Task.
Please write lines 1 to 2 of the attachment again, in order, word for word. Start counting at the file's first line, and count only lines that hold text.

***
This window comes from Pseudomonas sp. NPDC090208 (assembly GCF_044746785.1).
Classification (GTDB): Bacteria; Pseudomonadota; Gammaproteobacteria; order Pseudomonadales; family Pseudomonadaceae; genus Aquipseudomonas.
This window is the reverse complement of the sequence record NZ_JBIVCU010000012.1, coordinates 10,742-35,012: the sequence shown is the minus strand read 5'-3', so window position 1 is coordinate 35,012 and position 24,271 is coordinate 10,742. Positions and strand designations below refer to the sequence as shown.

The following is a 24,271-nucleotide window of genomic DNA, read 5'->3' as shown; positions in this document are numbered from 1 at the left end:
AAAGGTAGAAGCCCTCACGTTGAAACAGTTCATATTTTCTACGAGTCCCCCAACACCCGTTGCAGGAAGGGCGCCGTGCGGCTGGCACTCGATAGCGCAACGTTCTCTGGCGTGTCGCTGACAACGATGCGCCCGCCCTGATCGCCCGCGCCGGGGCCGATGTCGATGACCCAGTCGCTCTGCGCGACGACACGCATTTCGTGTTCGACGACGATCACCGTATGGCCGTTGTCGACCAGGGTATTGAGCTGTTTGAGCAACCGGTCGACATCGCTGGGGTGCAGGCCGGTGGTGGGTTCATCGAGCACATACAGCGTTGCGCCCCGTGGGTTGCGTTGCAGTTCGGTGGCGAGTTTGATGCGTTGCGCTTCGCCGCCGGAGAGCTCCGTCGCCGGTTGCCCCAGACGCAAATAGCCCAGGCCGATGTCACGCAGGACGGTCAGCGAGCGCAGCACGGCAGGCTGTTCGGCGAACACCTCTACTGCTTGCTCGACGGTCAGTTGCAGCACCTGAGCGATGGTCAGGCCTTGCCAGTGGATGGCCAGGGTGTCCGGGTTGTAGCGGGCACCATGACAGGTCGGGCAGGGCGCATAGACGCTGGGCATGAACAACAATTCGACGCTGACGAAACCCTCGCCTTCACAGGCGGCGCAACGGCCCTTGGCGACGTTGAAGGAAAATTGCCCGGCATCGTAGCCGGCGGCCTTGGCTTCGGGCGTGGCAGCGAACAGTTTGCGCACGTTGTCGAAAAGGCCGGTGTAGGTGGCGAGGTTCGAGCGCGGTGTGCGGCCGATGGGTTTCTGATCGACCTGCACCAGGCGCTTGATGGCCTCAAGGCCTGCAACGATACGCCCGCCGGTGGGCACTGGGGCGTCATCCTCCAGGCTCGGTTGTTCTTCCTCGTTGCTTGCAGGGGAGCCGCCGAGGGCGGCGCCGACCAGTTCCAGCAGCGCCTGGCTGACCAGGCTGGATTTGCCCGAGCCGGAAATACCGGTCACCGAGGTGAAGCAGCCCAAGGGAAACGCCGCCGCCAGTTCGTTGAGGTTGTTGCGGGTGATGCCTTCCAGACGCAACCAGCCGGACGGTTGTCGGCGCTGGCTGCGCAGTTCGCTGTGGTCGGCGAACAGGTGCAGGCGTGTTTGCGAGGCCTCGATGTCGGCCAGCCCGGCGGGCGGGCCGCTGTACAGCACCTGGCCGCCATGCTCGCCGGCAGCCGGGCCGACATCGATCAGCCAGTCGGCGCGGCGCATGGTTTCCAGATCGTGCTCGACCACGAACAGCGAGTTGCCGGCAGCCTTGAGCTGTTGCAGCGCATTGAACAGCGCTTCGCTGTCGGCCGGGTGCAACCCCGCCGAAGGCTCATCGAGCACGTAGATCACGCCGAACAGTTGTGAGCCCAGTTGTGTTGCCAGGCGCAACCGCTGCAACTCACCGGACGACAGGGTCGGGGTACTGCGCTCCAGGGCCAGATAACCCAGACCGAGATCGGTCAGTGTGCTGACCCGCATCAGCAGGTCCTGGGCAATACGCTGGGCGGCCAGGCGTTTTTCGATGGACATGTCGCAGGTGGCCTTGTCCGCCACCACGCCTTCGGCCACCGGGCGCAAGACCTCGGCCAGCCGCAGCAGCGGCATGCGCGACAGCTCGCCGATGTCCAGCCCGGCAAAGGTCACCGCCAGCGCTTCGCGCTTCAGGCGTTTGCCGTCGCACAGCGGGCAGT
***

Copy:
This window comes from Pseudomonas sp. NPDC090208 (assembly GCF_044746785.1).
Classification (GTDB): Bacteria; Pseudomonadota; Gammaproteobacteria; order Pseudomonadales; family Pseudomonadaceae; genus Aquipseudomonas.